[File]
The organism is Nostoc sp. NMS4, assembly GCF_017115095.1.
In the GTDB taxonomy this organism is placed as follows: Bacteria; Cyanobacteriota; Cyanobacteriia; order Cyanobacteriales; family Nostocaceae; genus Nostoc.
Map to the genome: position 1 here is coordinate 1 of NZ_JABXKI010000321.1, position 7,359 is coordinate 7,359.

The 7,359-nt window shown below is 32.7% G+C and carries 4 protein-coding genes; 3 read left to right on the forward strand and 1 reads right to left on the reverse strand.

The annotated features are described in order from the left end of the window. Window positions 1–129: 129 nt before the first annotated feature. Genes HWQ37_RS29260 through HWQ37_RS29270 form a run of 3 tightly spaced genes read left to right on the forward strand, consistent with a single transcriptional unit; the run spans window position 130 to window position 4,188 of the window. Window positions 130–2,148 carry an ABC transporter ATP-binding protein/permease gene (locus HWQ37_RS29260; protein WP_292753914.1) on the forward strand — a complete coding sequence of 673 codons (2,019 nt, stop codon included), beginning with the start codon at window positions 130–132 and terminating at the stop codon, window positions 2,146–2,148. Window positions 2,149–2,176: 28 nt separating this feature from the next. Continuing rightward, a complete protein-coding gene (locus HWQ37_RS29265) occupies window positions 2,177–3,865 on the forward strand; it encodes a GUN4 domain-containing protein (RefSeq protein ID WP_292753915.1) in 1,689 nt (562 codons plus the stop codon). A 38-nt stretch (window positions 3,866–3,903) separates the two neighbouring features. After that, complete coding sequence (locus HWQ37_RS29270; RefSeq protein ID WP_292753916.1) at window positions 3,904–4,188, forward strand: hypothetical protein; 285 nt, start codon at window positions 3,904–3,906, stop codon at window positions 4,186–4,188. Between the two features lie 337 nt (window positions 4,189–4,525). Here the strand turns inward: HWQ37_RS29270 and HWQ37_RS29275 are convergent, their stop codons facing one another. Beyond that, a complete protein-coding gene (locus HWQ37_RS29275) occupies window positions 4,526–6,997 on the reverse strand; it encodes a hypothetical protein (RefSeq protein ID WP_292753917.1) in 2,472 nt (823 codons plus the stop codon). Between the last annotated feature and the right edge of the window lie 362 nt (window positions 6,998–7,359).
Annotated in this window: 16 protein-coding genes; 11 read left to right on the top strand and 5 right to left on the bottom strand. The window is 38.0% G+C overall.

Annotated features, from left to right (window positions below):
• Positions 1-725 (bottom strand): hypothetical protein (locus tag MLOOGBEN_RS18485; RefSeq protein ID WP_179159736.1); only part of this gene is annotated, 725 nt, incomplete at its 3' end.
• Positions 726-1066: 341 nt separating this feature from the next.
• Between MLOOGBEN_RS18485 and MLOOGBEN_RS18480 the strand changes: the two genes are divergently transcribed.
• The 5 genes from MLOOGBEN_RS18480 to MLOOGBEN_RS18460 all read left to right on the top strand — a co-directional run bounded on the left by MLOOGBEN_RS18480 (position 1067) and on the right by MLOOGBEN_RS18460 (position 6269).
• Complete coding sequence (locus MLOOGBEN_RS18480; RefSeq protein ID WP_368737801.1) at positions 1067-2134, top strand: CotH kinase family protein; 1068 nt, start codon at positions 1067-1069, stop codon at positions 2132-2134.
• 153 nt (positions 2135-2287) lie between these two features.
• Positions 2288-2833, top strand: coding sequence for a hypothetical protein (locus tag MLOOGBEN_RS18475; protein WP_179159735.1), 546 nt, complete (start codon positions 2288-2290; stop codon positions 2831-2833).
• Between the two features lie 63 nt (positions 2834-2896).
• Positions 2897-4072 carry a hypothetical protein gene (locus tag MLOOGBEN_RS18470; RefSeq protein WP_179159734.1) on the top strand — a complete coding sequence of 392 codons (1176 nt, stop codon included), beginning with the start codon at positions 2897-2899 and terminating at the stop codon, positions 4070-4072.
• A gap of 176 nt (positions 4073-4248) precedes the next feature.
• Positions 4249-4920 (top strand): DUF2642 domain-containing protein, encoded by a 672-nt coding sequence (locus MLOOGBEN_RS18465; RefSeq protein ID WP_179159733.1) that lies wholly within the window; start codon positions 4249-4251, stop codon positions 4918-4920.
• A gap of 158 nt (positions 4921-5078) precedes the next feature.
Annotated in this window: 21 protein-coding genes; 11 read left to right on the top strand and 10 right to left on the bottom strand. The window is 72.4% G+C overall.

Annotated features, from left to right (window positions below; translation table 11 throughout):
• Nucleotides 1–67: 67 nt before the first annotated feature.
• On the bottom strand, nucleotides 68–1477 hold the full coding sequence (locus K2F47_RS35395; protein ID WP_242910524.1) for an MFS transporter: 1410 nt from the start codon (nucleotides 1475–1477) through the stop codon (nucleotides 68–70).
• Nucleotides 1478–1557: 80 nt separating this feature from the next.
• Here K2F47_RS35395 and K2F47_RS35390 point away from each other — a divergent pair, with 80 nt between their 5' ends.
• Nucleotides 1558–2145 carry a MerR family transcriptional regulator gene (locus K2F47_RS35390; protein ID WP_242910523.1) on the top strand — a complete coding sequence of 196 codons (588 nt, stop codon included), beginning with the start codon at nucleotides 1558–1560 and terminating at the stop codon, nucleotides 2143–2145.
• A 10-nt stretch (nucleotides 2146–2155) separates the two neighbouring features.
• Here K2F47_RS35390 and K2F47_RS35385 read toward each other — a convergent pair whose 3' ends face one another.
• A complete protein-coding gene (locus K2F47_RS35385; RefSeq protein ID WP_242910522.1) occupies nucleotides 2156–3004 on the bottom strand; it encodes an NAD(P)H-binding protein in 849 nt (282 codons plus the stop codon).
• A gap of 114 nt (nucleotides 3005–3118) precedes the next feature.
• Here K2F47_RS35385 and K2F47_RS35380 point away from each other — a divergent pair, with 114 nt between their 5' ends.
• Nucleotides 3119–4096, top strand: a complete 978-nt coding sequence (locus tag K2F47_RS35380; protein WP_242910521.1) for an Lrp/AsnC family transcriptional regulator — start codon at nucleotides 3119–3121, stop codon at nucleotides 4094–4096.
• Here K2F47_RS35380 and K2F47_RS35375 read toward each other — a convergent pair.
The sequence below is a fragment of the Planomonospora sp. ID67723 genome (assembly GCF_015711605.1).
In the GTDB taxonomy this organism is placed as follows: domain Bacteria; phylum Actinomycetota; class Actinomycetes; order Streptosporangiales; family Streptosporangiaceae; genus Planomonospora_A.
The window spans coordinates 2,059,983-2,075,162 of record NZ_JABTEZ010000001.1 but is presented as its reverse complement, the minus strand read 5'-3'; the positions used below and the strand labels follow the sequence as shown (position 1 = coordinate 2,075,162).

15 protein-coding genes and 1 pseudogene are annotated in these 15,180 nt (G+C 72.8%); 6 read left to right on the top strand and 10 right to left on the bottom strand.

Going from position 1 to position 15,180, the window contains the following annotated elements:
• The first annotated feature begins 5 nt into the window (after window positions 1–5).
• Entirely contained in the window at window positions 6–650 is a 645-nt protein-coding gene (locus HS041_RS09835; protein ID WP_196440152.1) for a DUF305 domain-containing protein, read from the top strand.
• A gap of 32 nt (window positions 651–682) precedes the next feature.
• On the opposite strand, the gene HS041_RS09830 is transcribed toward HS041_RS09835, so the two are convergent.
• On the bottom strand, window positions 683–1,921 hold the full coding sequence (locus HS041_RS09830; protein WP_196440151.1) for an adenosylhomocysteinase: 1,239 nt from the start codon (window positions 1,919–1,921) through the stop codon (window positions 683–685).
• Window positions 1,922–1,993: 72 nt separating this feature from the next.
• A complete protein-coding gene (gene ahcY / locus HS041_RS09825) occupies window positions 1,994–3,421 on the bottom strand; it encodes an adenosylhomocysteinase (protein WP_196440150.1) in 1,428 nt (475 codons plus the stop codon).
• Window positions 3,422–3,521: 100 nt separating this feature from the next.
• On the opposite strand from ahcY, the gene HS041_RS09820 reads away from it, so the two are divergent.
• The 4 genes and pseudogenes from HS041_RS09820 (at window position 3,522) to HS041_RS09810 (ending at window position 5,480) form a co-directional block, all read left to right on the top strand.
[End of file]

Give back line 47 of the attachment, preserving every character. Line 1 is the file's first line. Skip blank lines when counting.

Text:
• On the opposite strand from ahcY, the gene HS041_RS09820 reads away from it, so the two are divergent.